The ancient worldviews of the Egyptians and Greeks are expressed in many ways in their respective art. While Greece and Egypt were simultaneously populated and most likely interacting with one another throughout early history, the most renowned of Egyptian art is from well before that of Ancient Greece (the Egyptian Old Kingdom is dated 2613–2181 BCE). In Egypt we see art that combines the real and the supernatural, with animal gods playing roles in the world of man. This theology puts on display the common views held toward nature and the afterlife by Egyptian culture.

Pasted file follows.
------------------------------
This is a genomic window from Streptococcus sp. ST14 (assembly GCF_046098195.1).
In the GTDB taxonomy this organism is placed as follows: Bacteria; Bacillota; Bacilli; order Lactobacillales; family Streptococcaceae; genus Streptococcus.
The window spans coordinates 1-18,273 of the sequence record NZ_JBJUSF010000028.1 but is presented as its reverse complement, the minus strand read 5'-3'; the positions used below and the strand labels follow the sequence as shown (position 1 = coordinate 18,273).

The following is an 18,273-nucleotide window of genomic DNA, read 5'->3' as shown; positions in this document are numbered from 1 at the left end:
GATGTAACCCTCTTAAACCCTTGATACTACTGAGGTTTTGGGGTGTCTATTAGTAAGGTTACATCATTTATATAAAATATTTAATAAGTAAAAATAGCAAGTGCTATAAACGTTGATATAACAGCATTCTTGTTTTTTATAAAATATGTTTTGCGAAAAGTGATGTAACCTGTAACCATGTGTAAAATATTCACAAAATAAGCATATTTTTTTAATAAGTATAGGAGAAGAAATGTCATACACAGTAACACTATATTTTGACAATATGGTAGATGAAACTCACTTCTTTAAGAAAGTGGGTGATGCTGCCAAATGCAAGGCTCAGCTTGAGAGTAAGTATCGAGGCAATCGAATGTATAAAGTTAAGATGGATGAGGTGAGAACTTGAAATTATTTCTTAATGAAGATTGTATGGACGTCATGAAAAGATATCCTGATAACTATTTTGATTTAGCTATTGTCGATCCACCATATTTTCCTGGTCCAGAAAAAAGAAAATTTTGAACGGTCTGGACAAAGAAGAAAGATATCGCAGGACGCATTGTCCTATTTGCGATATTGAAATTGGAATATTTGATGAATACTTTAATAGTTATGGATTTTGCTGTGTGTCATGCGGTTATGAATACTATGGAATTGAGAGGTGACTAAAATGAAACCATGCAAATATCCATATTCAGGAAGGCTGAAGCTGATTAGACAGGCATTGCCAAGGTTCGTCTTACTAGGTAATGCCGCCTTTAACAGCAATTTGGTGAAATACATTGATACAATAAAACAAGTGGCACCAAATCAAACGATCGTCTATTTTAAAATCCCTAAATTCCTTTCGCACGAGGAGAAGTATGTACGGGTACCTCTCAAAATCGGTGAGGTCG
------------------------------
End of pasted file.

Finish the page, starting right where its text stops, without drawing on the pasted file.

While Egyptian art would influence the cultures and societies of the Mediterranean well into the first millennium BCE, the societies and cultures of Ancient Greece emphasized a much different perspective through their art. Greek gods and religious figures also dominated artistic pursuits; however, north of the Mediterranean, these figures took on the forms of men and women. The myths that shaped Greek society highlight the flaws in character most commonly seen among humans themselves, for better and for worse. The emphasis on the role of human beings in the happenings of nature would usher in an artistic age focused on the individual. This focus is clear through beautiful artistic depictions of gods and goddesses in strikingly recognizable acts of man.